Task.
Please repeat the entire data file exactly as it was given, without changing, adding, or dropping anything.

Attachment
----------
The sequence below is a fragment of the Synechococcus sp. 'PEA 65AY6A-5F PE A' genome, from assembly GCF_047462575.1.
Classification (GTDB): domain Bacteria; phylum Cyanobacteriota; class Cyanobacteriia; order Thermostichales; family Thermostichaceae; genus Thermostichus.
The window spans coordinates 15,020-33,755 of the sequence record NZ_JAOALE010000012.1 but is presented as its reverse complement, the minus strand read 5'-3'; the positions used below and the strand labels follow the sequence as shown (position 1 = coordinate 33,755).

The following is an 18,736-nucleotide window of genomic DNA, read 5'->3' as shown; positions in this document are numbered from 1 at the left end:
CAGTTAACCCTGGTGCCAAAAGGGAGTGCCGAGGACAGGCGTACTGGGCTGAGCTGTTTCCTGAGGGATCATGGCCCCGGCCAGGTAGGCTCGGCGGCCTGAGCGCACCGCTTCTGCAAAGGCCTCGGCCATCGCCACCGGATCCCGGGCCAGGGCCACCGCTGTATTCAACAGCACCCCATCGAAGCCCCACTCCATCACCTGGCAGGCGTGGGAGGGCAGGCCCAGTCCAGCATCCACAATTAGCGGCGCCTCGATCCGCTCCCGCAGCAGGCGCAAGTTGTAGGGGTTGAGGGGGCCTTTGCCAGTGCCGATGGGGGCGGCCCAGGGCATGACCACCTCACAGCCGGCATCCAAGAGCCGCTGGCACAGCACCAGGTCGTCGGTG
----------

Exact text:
The sequence below is a fragment of the Synechococcus sp. 'PEA 65AY6A-5F PE A' genome, from assembly GCF_047462575.1.
Classification (GTDB): domain Bacteria; phylum Cyanobacteriota; class Cyanobacteriia; order Thermostichales; family Thermostichaceae; genus Thermostichus.
The window spans coordinates 15,020-33,755 of the sequence record NZ_JAOALE010000012.1 but is presented as its reverse complement, the minus strand read 5'-3'; the positions used below and the strand labels follow the sequence as shown (position 1 = coordinate 33,755).

The following is an 18,736-nucleotide window of genomic DNA, read 5'->3' as shown; positions in this document are numbered from 1 at the left end:
CAGTTAACCCTGGTGCCAAAAGGGAGTGCCGAGGACAGGCGTACTGGGCTGAGCTGTTTCCTGAGGGATCATGGCCCCGGCCAGGTAGGCTCGGCGGCCTGAGCGCACCGCTTCTGCAAAGGCCTCGGCCATCGCCACCGGATCCCGGGCCAGGGCCACCGCTGTATTCAACAGCACCCCATCGAAGCCCCACTCCATCACCTGGCAGGCGTGGGAGGGCAGGCCCAGTCCAGCATCCACAATTAGCGGCGCCTCGATCCGCTCCCGCAGCAGGCGCAAGTTGTAGGGGTTGAGGGGGCCTTTGCCAGTGCCGATGGGGGCGGCCCAGGGCATGACCACCTCACAGCCGGCATCCAAGAGCCGCTGGCACAGCACCAGGTCGTCGGTG